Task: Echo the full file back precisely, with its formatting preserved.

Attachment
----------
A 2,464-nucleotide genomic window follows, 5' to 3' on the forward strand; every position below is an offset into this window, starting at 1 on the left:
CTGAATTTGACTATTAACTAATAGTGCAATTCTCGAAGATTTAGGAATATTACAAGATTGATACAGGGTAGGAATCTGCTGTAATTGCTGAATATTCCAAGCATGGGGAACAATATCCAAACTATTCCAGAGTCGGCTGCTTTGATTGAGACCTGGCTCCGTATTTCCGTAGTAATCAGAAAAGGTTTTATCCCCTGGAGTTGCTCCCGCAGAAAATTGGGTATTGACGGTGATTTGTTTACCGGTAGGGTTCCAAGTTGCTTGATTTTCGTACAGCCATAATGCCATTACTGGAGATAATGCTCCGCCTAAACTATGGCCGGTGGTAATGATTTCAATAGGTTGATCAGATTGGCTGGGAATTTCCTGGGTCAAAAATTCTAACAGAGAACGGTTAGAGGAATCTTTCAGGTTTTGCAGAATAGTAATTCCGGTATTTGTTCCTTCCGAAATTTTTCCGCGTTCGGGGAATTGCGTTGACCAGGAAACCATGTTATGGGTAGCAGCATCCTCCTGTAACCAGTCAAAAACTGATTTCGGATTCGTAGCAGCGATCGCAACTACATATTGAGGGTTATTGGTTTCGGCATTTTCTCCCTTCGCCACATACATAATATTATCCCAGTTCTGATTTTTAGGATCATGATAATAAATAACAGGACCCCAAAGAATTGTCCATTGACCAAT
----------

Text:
A 2,464-nucleotide genomic window follows, 5' to 3' on the forward strand; every position below is an offset into this window, starting at 1 on the left:
CTGAATTTGACTATTAACTAATAGTGCAATTCTCGAAGATTTAGGAATATTACAAGATTGATACAGGGTAGGAATCTGCTGTAATTGCTGAATATTCCAAGCATGGGGAACAATATCCAAACTATTCCAGAGTCGGCTGCTTTGATTGAGACCTGGCTCCGTATTTCCGTAGTAATCAGAAAAGGTTTTATCCCCTGGAGTTGCTCCCGCAGAAAATTGGGTATTGACGGTGATTTGTTTACCGGTAGGGTTCCAAGTTGCTTGATTTTCGTACAGCCATAATGCCATTACTGGAGATAATGCTCCGCCTAAACTATGGCCGGTGGTAATGATTTCAATAGGTTGATCAGATTGGCTGGGAATTTCCTGGGTCAAAAATTCTAACAGAGAACGGTTAGAGGAATCTTTCAGGTTTTGCAGAATAGTAATTCCGGTATTTGTTCCTTCCGAAATTTTTCCGCGTTCGGGGAATTGCGTTGACCAGGAAACCATGTTATGGGTAGCAGCATCCTCCTGTAACCAGTCAAAAACTGATTTCGGATTCGTAGCAGCGATCGCAACTACATATTGAGGGTTATTGGTTTCGGCATTTTCTCCCTTCGCCACATACATAATATTATCCCAGTTCTGATTTTTAGGATCATGATAATAAATAACAGGACCCCAAAGAATTGTCCATTGACCAAT